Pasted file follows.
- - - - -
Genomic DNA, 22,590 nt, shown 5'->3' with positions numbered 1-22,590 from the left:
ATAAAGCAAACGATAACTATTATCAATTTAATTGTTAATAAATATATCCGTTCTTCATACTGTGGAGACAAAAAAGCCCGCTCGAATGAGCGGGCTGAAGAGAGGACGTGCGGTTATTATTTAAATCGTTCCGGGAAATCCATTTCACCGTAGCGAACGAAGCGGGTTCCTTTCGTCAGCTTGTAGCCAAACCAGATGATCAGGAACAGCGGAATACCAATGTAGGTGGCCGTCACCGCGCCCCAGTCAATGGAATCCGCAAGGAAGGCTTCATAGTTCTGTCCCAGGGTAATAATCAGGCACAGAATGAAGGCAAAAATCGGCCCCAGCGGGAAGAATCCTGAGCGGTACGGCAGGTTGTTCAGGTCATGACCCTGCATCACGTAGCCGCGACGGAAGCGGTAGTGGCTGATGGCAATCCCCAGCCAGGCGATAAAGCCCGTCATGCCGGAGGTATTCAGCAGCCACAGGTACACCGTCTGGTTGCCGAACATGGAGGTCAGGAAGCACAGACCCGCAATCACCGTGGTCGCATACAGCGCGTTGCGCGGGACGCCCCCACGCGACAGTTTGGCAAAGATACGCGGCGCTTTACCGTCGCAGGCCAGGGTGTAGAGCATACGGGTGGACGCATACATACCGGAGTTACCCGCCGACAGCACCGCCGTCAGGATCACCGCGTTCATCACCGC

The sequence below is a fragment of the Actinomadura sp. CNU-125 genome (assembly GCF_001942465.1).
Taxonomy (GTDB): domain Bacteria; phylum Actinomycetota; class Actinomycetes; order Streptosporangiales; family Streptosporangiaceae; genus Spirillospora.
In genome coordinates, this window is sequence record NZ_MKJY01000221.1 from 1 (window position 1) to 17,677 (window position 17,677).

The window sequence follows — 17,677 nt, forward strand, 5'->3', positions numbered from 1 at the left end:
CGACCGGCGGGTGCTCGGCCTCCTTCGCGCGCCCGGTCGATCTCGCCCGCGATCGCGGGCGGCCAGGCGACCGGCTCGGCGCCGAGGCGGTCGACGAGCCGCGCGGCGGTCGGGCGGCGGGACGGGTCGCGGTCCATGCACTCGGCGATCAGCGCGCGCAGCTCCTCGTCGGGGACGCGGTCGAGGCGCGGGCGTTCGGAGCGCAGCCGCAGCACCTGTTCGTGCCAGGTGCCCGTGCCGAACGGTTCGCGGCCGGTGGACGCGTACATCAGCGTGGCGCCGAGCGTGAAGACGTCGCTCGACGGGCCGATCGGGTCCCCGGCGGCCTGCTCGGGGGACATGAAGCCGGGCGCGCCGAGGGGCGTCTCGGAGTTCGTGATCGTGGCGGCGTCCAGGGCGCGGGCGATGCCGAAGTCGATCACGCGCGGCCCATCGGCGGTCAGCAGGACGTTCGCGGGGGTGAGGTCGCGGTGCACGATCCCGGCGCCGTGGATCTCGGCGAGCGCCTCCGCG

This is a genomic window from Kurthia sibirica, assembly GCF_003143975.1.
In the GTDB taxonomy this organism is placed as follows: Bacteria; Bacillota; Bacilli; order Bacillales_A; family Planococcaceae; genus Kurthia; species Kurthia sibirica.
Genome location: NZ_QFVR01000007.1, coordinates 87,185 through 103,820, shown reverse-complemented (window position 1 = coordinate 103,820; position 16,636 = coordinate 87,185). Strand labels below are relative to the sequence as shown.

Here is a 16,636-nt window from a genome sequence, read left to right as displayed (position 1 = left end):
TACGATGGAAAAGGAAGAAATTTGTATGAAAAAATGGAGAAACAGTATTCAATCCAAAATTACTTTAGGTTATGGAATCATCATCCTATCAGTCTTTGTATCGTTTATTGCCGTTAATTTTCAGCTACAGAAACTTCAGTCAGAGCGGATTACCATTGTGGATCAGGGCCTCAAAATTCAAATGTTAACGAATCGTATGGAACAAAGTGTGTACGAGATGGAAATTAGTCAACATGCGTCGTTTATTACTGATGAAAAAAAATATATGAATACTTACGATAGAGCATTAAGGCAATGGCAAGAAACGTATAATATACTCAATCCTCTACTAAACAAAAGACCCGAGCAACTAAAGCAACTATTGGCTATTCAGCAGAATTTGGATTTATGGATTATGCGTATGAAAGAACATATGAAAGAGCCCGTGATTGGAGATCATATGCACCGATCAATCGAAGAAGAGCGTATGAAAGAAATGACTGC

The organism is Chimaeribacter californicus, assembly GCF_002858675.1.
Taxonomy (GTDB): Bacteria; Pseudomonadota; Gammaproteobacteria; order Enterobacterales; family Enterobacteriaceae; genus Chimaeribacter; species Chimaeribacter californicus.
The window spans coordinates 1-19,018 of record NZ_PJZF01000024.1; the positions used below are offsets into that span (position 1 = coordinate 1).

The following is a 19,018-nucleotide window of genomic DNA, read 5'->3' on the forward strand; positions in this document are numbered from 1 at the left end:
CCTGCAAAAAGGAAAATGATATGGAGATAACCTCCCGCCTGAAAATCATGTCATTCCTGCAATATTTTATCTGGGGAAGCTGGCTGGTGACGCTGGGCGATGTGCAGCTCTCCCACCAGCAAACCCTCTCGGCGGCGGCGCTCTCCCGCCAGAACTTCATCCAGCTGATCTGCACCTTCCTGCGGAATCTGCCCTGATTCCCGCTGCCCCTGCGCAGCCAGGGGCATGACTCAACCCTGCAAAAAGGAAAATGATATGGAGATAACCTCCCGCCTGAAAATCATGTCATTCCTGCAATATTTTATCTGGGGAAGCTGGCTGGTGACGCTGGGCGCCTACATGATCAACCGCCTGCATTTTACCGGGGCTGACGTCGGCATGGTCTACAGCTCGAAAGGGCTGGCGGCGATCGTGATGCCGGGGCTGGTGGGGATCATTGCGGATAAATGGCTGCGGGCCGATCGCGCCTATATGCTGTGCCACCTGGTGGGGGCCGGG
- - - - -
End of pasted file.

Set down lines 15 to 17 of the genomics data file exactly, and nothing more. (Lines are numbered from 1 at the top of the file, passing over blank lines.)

The window spans coordinates 1-19,018 of record NZ_PJZF01000024.1; the positions used below are offsets into that span (position 1 = coordinate 1).

The following is a 19,018-nucleotide window of genomic DNA, read 5'->3' on the forward strand; positions in this document are numbered from 1 at the left end:
CCTGCAAAAAGGAAAATGATATGGAGATAACCTCCCGCCTGAAAATCATGTCATTCCTGCAATATTTTATCTGGGGAAGCTGGCTGGTGACGCTGGGCGATGTGCAGCTCTCCCACCAGCAAACCCTCTCGGCGGCGGCGCTCTCCCGCCAGAACTTCATCCAGCTGATCTGCACCTTCCTGCGGAATCTGCCCTGATTCCCGCTGCCCCTGCGCAGCCAGGGGCATGACTCAACCCTGCAAAAAGGAAAATGATATGGAGATAACCTCCCGCCTGAAAATCATGTCATTCCTGCAATATTTTATCTGGGGAAGCTGGCTGGTGACGCTGGGCGCCTACATGATCAACCGCCTGCATTTTACCGGGGCTGACGTCGGCATGGTCTACAGCTCGAAAGGGCTGGCGGCGATCGTGATGCCGGGGCTGGTGGGGATCATTGCGGATAAATGGCTGCGGGCCGATCGCGCCTATATGCTGTGCCACCTGGTGGGGGCCGGG